Portrait of Author Damon Young as a Reader

This appeared in the Irish Times on 30 December 2017, p. 24:

Portrait of Author Damon Young as a Reader

The vintage fingerprints and splashes of egg yolk adorning my Ladybird edition of The Three Little Pigs. The wild flowers pressed between the pages of a Danilo Kiš. We measure out our lives with books as well as coffee spoons. Those we have read, those we have not; above all, those that have read us. “To my right is a small stained pine bookcase,” writes Damon Young at the beginning of The Art of Reading. “It contains, among other things, my childhood.”

On the latter subject, and his subsequent development, he remains rather tight-lipped. Reading, we learn, was initially “a prop in [his] performance of superiority” and, crucially, a “liberation from school’s banality and home’s atmosphere of violence”. At the age of 11, he sought refuge from his father’s “morning screams” in ninja books and make-believe. As a teenager he was “Prufrock avoiding Prufrock”. Finally he alludes to his wife’s “grave illness” which rendered him incapable of finishing AS Byatt’s Still Life. There ends the confessional: this is a portrait of the author as a reader.

In the expository chapter Young navigates his way round the labyrinthine shelves of his own Library of Babel, travelling back and forth in time, both personal and historical. His early passion for Sherlock Holmes was shared by William Gibson, whose evocation leads — “[t]wo shelves under” him — to Orhan Pamuk’s reflections on childhood perusal and then on to Edith Wharton’s — “[t]wo rooms behind and one century before him” — and from thence to Rousseau, Sartre, de Beauvoir (close to the former “in [his] library as in life”) and so on. Taking in Batman as well as Heidegger, the breadth of reference is impressive, but never overbearing, thanks to the Australian philosopher’s lightness of touch, self-deprecating humour and endearing deployment of the word “bunkum”. Having traced a desire path through a lifetime of books, Young reflects upon six Aristotelian virtues (curiosity, patience, courage, pride, temperance and justice) that reading requires, exhibits or promotes.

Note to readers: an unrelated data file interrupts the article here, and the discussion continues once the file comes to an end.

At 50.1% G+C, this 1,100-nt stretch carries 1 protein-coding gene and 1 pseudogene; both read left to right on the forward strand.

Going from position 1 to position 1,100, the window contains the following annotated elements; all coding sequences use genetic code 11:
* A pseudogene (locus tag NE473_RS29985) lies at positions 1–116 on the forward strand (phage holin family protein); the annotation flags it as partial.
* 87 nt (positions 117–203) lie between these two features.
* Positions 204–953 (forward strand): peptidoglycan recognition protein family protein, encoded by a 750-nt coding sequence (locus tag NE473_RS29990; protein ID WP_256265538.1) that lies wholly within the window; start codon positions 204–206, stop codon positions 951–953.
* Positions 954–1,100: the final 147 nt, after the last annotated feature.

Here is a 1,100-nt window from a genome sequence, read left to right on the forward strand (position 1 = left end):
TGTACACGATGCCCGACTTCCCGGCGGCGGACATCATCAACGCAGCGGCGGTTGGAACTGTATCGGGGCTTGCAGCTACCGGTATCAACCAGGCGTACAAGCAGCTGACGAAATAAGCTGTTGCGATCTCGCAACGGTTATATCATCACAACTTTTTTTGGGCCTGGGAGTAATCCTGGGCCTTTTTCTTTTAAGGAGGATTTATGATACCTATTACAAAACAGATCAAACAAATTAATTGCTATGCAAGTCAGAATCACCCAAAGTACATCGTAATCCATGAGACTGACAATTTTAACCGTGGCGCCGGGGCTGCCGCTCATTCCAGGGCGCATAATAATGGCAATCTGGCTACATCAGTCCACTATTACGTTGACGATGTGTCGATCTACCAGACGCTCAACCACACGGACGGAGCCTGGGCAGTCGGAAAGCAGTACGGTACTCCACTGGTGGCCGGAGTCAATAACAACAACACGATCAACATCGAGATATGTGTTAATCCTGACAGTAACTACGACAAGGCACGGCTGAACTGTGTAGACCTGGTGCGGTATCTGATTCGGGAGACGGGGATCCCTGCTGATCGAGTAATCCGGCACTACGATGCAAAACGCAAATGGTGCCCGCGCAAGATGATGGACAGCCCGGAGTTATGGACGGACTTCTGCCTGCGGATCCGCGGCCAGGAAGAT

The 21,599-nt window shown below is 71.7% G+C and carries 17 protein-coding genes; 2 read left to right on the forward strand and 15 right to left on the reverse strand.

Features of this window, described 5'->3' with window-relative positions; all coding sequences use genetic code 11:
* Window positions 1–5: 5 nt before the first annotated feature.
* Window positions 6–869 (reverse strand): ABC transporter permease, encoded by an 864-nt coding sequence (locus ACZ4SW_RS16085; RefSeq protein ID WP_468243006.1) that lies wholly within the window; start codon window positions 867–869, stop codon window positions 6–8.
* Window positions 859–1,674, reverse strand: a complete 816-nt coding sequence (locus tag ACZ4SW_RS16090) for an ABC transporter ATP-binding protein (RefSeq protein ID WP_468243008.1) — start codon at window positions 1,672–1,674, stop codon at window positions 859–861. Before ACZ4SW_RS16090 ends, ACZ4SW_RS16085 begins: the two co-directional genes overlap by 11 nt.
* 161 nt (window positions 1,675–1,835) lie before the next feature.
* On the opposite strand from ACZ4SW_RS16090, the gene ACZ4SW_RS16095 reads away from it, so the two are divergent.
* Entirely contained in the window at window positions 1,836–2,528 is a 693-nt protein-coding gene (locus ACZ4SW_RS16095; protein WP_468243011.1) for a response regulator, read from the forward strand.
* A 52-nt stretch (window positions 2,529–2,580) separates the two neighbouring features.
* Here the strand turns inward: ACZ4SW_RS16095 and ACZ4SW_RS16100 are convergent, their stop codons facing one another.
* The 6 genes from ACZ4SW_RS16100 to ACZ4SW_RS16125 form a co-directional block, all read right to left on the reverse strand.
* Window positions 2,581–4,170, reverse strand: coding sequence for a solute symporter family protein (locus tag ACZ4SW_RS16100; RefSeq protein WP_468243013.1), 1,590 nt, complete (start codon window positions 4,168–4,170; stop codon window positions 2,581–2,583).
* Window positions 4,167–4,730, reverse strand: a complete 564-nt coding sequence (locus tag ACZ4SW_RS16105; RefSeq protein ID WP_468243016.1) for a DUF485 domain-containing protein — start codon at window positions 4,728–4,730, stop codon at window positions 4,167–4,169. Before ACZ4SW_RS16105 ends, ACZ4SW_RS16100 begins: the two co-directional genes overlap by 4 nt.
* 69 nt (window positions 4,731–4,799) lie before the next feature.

The Art of Reading is not just another bibliomemoir; it is also a manifesto of sorts. The author shuns a utilitarian approach to his subject — regarded as “an end in itself” — summarily listing its ancillary benefits with a commendable degree of scepticism. After all, “bastards enjoy fiction too” and, as he cheekily points out, some of them are authors. His ambitious goal is to re-enchant an activity which, “cosmically speaking”, is very much “against the odds”. Reading, he laments, is grossly undervalued, its wonders all too soon forgotten.

It tends to be thought of as a rudimentary skill, acquired in early childhood, rather than a lifelong project to be honed from Miffy to Proust. It has the added disadvantage of being a largely invisible pursuit, incapable of competing with the social cachet conferred by authorship, or rather the “fantasy of publication”. A text, however, is “only ever half finished by the writer”; it is the reader who brings it to life. Should the human race be wiped out, books would be “lived in, eaten, buried, climbed upon, oxidised, but not read”.

Young contends that the reader’s demiurgic power is not only forgotten, but also repressed, because of the anxiety it generates in highlighting the contingency of our books and lives: “Giddiness arises as I become aware of my responsibility for affirming one world and not another, and the fragility of whatever is chosen. Every string of letters can be an existential challenge”. What Michel Foucault called the “author function” is thus “a way of making reading safe”. Words become “someone else’s job”: the book “just means this, end of story”.

If Young explores how Rousseau or Sartre became fully aware of their existence through reading, he also considers how fiction may provide an escape from the confines of the self — Dickens’s “hope of something beyond that place and time” — and the increasing encroachment of the actual upon the possible.